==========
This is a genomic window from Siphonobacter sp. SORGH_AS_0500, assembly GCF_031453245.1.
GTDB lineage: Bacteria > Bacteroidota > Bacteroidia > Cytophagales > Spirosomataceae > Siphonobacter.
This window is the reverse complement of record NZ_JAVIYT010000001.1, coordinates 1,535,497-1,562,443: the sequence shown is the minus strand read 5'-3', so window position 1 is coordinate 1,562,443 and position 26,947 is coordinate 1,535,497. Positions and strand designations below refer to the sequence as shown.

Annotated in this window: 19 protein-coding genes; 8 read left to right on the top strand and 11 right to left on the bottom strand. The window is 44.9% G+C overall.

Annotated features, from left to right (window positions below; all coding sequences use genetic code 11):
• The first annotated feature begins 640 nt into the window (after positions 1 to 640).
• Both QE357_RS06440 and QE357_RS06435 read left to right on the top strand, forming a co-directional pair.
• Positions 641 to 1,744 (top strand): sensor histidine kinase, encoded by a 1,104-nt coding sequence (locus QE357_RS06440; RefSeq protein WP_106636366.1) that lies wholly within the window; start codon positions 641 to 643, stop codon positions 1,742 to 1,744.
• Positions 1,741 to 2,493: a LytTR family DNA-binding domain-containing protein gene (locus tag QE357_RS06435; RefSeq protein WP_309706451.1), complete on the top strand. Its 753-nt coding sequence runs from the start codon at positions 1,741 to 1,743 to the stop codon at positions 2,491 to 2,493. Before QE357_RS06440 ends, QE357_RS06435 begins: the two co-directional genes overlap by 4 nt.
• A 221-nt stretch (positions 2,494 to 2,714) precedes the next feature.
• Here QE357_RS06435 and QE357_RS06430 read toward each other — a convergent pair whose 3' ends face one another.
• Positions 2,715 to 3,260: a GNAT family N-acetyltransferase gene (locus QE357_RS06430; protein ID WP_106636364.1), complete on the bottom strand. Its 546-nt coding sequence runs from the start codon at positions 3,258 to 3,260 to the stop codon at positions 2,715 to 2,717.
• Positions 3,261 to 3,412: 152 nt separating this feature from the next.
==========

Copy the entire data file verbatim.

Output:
This is a genomic window from Siphonobacter sp. SORGH_AS_0500, assembly GCF_031453245.1.
GTDB lineage: Bacteria > Bacteroidota > Bacteroidia > Cytophagales > Spirosomataceae > Siphonobacter.
This window is the reverse complement of record NZ_JAVIYT010000001.1, coordinates 1,535,497-1,562,443: the sequence shown is the minus strand read 5'-3', so window position 1 is coordinate 1,562,443 and position 26,947 is coordinate 1,535,497. Positions and strand designations below refer to the sequence as shown.

Annotated in this window: 19 protein-coding genes; 8 read left to right on the top strand and 11 right to left on the bottom strand. The window is 44.9% G+C overall.

Annotated features, from left to right (window positions below; all coding sequences use genetic code 11):
• The first annotated feature begins 640 nt into the window (after positions 1 to 640).
• Both QE357_RS06440 and QE357_RS06435 read left to right on the top strand, forming a co-directional pair.
• Positions 641 to 1,744 (top strand): sensor histidine kinase, encoded by a 1,104-nt coding sequence (locus QE357_RS06440; RefSeq protein WP_106636366.1) that lies wholly within the window; start codon positions 641 to 643, stop codon positions 1,742 to 1,744.
• Positions 1,741 to 2,493: a LytTR family DNA-binding domain-containing protein gene (locus tag QE357_RS06435; RefSeq protein WP_309706451.1), complete on the top strand. Its 753-nt coding sequence runs from the start codon at positions 1,741 to 1,743 to the stop codon at positions 2,491 to 2,493. Before QE357_RS06440 ends, QE357_RS06435 begins: the two co-directional genes overlap by 4 nt.
• A 221-nt stretch (positions 2,494 to 2,714) precedes the next feature.
• Here QE357_RS06435 and QE357_RS06430 read toward each other — a convergent pair whose 3' ends face one another.
• Positions 2,715 to 3,260: a GNAT family N-acetyltransferase gene (locus QE357_RS06430; protein ID WP_106636364.1), complete on the bottom strand. Its 546-nt coding sequence runs from the start codon at positions 3,258 to 3,260 to the stop codon at positions 2,715 to 2,717.
• Positions 3,261 to 3,412: 152 nt separating this feature from the next.